ERIC Number: ED319090
Record Type: Non-Journal
Publication Date: 1984-Aug-1
Reference Count: N/A
Contributions of Fundamental Frequency, Formant Spacing, and Glottal Waveform to Talker Identification. Research on Speech Perception. Technical Report No. 5.
Carrell, Thomas D.
This study investigated the contributions of fundamental frequency, formant spacing, and glottal waveform to talker identification. The first two experiments focused on the effect of glottal waveform in the perception of talker identity. Subjects in the first experiment, 30 undergraduate students enrolled in an introductory psychology course, indicated whether stimuli were produced by a male or female. Results indicated that the crossover point of the identification function depended on whether the glottal waveform had been produced by a male or female talker. Subjects in the second experiment, 26 individuals chosen from a speech research laboratory's paid subject pool, were trained to identify a talker's gender. Results indicated that listeners could identify individual talkers on the basis of glottal waveform information alone. Experiments three (20 subjects) and four (13 subjects) assessed the relative contributions of glottal waveform, fundamental frequency, and formant spacing to the perception of talker identity. In both experiments, synthetic stimuli were constructed by copying the three cues of interest from tokens of words produced by natural talkers. Subjects were required to identify the talker. Results indicated that formant spacing and fundamental frequency were the primary sources of information in the speech waveform. Results also indicated that glottal waveform played only an indirect role in talker identification. (Thirty-seven figures and eight tables of data are included; 90 references, glottal waveforms, Fourier transforms of glottal waveforms, and one table of data are attached.) (RS)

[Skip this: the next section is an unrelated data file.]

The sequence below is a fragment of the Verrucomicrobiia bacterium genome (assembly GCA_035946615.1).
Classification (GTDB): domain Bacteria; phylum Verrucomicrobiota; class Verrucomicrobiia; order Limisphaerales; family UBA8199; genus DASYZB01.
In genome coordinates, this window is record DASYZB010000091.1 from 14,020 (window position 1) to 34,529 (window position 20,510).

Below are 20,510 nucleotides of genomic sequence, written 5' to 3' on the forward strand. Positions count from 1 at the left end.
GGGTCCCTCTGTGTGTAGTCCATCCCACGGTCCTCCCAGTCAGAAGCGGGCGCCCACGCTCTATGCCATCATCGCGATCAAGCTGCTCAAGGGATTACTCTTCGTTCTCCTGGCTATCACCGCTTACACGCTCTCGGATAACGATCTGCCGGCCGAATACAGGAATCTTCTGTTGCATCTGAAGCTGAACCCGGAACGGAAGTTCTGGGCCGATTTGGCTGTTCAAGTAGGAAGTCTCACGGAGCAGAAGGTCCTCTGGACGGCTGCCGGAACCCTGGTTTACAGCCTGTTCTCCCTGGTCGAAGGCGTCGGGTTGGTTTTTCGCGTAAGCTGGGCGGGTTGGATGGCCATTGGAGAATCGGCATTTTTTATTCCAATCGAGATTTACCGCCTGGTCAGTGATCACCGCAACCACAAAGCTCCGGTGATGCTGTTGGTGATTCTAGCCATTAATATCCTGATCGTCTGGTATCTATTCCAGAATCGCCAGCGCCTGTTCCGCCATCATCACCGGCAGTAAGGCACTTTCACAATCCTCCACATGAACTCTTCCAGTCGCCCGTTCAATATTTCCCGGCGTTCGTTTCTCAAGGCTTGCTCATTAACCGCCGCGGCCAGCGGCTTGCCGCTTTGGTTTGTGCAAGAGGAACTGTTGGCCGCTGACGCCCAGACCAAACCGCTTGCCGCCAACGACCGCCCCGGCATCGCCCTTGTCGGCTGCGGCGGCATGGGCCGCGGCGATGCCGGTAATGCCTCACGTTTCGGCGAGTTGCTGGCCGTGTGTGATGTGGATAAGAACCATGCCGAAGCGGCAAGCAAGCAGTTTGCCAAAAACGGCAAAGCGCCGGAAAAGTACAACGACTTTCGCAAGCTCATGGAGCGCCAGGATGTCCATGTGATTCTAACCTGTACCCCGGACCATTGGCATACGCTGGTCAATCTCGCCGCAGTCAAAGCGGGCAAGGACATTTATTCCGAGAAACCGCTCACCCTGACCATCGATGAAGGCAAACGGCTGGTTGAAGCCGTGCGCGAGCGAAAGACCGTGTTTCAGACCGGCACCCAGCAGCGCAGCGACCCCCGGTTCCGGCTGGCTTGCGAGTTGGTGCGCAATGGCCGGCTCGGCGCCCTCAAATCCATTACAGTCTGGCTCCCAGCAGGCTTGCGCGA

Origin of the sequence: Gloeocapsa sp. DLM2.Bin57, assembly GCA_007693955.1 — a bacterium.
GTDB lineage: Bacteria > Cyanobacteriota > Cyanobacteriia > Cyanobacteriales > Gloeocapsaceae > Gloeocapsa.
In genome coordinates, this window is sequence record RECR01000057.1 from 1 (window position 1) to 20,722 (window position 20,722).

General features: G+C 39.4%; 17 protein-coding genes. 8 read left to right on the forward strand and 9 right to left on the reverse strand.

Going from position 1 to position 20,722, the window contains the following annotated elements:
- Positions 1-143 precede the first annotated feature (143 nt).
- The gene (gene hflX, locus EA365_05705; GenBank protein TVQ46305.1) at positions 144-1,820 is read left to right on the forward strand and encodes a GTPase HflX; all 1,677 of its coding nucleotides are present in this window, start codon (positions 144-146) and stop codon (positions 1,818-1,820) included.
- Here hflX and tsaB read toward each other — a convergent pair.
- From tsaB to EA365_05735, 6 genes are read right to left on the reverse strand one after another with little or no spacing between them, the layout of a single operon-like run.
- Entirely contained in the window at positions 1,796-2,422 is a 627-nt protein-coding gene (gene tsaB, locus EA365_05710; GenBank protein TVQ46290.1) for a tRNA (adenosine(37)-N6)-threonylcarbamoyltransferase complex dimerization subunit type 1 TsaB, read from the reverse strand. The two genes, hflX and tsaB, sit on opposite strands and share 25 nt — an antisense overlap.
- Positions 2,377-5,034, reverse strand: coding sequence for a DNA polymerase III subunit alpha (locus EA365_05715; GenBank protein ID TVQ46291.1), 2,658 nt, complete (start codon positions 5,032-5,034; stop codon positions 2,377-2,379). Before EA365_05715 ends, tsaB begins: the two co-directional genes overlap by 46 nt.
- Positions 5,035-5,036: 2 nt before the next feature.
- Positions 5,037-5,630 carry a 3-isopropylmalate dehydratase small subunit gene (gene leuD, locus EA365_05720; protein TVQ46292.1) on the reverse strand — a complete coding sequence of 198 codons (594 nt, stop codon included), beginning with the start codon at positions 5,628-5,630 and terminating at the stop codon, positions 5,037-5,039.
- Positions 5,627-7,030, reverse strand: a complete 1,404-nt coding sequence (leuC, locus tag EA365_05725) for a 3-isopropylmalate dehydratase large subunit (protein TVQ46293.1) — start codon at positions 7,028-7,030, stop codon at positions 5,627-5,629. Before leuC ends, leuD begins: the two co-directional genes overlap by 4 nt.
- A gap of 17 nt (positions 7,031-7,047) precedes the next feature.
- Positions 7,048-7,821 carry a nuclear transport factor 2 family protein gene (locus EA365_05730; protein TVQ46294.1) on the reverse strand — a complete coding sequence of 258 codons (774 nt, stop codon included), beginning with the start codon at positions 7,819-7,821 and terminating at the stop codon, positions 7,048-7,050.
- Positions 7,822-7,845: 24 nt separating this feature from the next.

Publication Type: Dissertations/Theses - Doctoral Dissertations; Reports - Research
Education Level: N/A
Sponsor: National Institutes of Health (DHHS), Bethesda, MD.
Authoring Institution: Indiana Univ., Bloomington. Dept. of Psychology.